The language roles involved in street signs

Vivian Cook

The signs of the street involve a variety of language roles outlined in Cook (2013).

- licensor: UK street signs have to be licensed by authorities either automatically with ‘deemed consent’ for signs that conform to a set of national criteria or through ‘expressed consent’ to be granted specifically by the local authority.

- owner: a street sign is owned by somebody, who does not necessarily compose it, nor have the right to change its content

House number brass   Cheung Bilingual Brassplate  percy house building sign

- author: the street sign itself has to be composed and designed by this person, who or may not be the owner, i.e. Stella Artois do not actually write the text that appears on billboards and the billboard itself is owned by an agent.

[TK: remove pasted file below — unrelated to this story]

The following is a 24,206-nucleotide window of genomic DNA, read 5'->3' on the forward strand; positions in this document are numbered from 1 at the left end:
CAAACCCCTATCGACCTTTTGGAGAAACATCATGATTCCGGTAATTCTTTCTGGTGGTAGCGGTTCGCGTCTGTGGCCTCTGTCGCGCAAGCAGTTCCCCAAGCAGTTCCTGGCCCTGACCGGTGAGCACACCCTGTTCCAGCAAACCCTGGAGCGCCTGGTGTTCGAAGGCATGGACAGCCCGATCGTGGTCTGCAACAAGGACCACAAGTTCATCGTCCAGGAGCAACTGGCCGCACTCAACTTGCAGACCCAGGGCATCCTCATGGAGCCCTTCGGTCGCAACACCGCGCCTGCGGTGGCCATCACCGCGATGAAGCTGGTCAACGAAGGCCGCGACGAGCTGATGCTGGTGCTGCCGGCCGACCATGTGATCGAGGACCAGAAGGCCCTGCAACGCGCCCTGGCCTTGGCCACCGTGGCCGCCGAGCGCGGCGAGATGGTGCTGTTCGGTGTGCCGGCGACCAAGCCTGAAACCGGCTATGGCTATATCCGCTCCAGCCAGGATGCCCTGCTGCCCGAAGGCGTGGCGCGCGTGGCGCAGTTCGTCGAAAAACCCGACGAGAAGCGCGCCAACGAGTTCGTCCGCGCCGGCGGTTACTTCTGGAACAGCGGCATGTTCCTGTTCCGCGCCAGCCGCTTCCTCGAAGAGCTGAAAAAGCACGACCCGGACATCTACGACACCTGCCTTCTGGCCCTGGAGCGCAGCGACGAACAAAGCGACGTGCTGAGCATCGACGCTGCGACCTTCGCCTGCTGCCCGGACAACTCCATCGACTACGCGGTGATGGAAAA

Stella poster

- writer: The physical execution of the actual written form may be carried out by the author, by a printer or by a professional sign-writer or graphic designer.

painted shop fascia

Red Mezze restaurant

painted Chinese restaurant

- addressed readers: some signs are aimed at a particular group of people whether on foot or on wheels, such as drivers, utility workers, potential customers and so on.

Fire hydrant street sign  private parking sign painted on road  crossing sign pedestrians green man

- unaddressed readers: these are the rest of the population to whom the sign is not specifically addressed but nevertheless are exposed to it even if they do not attend to it - ‘civil inattention’ (Goffman, 1963)

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